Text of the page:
The first nasty take home is that we know nothing and clearly have it all wrong as far as our explanations go.
As far as weight management goes, exercise improves health but does little to regulate weight.
I do suspect that it is all about our lousy use of starches and sugars.
.Why doing more exercise won’t help you burn more calories
Metabolic minefieldFor those trying to lose weight, the body plays a cruel trick. As the excess comes off, your metabolism slows down, which can trigger that all-too-common phenomenon of gaining the weight right back. That was evident in the outcomes of 14 contestants on The Biggest Loser. Six years after losing nearly 60 kilograms on average on the TV weight-loss show, all but one regained some of it. Five were back to their original weight or more.
Similar signs emerge when comparing groups of three people matched by gender and weight: one at their usual weight, one having lost weight a few weeks ago and one having done so a year earlier. Those who lost weight, whether recently or a year prior, had slower metabolisms than those at their usual weights, raising the risk of putting the pounds back on. It is as if the body is trying to return the dial to the heavier, pre-weight-loss state.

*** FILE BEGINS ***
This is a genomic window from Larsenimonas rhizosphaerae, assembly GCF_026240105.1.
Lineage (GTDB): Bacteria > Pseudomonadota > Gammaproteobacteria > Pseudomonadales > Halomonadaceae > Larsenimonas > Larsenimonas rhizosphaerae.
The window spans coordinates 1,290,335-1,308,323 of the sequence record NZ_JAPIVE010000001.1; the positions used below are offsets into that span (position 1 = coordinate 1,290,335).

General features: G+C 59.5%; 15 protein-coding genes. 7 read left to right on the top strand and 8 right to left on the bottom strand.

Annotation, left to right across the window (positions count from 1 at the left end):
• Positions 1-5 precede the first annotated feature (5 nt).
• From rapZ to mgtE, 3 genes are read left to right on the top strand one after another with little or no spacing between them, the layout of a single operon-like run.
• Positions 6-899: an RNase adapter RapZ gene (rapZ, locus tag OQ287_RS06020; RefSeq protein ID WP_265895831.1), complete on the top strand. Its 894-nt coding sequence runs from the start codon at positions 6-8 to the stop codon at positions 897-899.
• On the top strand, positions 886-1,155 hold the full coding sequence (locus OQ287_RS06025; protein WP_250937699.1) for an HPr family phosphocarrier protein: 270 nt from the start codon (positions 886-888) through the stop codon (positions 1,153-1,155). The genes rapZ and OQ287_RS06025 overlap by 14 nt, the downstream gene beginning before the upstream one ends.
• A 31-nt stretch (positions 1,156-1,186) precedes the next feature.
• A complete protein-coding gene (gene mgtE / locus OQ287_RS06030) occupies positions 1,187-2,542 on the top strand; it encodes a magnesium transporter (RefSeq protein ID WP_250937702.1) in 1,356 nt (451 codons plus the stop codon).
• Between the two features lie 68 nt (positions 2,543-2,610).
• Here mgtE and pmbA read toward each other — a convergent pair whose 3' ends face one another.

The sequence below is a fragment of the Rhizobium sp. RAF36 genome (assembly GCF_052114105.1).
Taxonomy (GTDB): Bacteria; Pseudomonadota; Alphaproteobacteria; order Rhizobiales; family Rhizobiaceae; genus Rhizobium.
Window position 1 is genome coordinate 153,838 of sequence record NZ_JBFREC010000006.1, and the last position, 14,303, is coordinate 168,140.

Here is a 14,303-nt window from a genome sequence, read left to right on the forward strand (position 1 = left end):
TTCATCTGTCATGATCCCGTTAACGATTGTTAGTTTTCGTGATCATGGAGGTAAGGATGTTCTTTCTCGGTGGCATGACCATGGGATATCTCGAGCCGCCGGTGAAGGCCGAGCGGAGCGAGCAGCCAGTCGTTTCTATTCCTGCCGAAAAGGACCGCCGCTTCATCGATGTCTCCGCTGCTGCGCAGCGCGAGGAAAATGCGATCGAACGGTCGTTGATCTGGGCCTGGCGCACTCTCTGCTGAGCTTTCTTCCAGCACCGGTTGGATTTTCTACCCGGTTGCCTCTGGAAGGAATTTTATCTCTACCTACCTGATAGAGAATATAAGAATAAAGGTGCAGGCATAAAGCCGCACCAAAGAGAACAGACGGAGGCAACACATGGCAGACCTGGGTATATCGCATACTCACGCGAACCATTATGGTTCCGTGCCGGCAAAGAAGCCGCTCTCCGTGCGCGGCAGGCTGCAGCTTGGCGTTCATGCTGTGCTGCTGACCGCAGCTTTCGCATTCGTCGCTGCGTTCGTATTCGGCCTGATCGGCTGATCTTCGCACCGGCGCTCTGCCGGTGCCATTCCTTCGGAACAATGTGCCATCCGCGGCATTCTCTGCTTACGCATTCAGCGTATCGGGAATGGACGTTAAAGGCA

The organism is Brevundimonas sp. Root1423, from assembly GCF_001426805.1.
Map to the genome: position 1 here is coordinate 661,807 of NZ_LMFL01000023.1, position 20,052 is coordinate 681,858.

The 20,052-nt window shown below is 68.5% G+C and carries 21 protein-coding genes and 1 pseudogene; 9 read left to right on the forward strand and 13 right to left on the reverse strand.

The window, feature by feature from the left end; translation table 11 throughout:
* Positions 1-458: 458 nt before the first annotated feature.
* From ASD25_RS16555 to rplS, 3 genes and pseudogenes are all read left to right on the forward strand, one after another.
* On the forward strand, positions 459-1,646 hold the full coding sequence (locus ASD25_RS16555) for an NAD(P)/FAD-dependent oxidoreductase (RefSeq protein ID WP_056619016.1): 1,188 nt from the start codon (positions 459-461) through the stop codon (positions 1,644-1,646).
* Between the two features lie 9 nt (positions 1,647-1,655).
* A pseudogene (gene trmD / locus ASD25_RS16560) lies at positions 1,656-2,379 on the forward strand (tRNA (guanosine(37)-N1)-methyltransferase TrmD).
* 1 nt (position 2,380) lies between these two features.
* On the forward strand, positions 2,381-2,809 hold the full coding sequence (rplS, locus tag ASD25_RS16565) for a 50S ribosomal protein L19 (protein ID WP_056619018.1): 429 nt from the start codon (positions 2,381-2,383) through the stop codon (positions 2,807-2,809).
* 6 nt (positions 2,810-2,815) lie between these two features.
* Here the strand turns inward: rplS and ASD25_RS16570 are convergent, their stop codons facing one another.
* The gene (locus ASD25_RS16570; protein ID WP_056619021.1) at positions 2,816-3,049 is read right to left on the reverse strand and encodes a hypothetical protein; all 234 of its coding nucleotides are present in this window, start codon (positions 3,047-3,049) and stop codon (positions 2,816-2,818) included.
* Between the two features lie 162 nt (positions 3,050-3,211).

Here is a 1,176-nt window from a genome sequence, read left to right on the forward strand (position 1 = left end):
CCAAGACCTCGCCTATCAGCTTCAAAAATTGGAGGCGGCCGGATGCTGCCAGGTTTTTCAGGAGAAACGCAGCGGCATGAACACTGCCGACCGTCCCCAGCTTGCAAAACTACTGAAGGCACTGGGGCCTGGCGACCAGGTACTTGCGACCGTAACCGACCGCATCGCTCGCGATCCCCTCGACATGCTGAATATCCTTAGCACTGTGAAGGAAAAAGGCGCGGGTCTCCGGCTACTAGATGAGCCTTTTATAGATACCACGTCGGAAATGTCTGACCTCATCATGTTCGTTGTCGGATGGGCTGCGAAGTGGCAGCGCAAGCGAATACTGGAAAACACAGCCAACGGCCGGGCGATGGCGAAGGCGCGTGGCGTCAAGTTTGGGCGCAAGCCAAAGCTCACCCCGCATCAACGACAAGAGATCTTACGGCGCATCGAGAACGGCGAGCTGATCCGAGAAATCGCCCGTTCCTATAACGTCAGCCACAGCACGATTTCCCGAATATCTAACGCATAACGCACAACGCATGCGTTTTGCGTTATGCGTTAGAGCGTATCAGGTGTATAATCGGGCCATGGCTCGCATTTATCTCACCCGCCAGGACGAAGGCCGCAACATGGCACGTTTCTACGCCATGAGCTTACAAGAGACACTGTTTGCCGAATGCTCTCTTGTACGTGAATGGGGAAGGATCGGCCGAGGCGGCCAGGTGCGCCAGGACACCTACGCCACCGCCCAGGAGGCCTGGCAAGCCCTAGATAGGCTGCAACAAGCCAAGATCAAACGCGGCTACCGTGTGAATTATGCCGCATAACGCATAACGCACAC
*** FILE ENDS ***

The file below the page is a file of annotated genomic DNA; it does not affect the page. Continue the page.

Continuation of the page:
There is a good reason for this, says evolutionary anthropologist Herman Pontzer at Hunter College in New York. The body evolved to make sure we store enough energy to find food and survive lean times. So if food intake drops in dieting, metabolism slows to try to preserve resources, and that effect seems to linger, even after your weight goes up again. “Evolution isn’t trying to give you a summer beach body,” says Pontzer. “Your body’s trying very hard to match your expenditure to what you bring in every day.”